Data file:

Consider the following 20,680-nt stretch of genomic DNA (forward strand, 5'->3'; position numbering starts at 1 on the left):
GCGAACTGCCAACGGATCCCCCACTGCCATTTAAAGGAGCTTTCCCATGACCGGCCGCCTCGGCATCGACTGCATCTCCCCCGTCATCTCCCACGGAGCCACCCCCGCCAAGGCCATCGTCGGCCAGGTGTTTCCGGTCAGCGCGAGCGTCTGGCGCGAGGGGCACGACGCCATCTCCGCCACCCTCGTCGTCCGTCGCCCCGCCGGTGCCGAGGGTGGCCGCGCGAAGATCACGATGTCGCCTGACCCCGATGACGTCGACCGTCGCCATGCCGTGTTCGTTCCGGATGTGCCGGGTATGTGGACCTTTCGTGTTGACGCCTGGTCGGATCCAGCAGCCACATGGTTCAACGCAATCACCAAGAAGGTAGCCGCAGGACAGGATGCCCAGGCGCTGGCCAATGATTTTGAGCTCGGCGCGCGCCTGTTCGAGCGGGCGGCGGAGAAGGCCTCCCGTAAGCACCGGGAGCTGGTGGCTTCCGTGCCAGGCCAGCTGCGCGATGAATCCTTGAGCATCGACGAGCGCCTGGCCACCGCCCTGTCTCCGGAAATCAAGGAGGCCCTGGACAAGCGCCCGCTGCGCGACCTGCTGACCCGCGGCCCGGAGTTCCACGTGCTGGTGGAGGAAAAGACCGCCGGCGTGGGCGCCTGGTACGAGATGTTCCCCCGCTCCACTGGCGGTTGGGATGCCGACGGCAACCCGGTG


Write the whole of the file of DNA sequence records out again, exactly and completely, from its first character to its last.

Consider the following 20,680-nt stretch of genomic DNA (forward strand, 5'->3'; position numbering starts at 1 on the left):
GCGAACTGCCAACGGATCCCCCACTGCCATTTAAAGGAGCTTTCCCATGACCGGCCGCCTCGGCATCGACTGCATCTCCCCCGTCATCTCCCACGGAGCCACCCCCGCCAAGGCCATCGTCGGCCAGGTGTTTCCGGTCAGCGCGAGCGTCTGGCGCGAGGGGCACGACGCCATCTCCGCCACCCTCGTCGTCCGTCGCCCCGCCGGTGCCGAGGGTGGCCGCGCGAAGATCACGATGTCGCCTGACCCCGATGACGTCGACCGTCGCCATGCCGTGTTCGTTCCGGATGTGCCGGGTATGTGGACCTTTCGTGTTGACGCCTGGTCGGATCCAGCAGCCACATGGTTCAACGCAATCACCAAGAAGGTAGCCGCAGGACAGGATGCCCAGGCGCTGGCCAATGATTTTGAGCTCGGCGCGCGCCTGTTCGAGCGGGCGGCGGAGAAGGCCTCCCGTAAGCACCGGGAGCTGGTGGCTTCCGTGCCAGGCCAGCTGCGCGATGAATCCTTGAGCATCGACGAGCGCCTGGCCACCGCCCTGTCTCCGGAAATCAAGGAGGCCCTGGACAAGCGCCCGCTGCGCGACCTGCTGACCCGCGGCCCGGAGTTCCACGTGCTGGTGGAGGAAAAGACCGCCGGCGTGGGCGCCTGGTACGAGATGTTCCCCCGCTCCACTGGCGGTTGGGATGCCGACGGCAACCCGGTG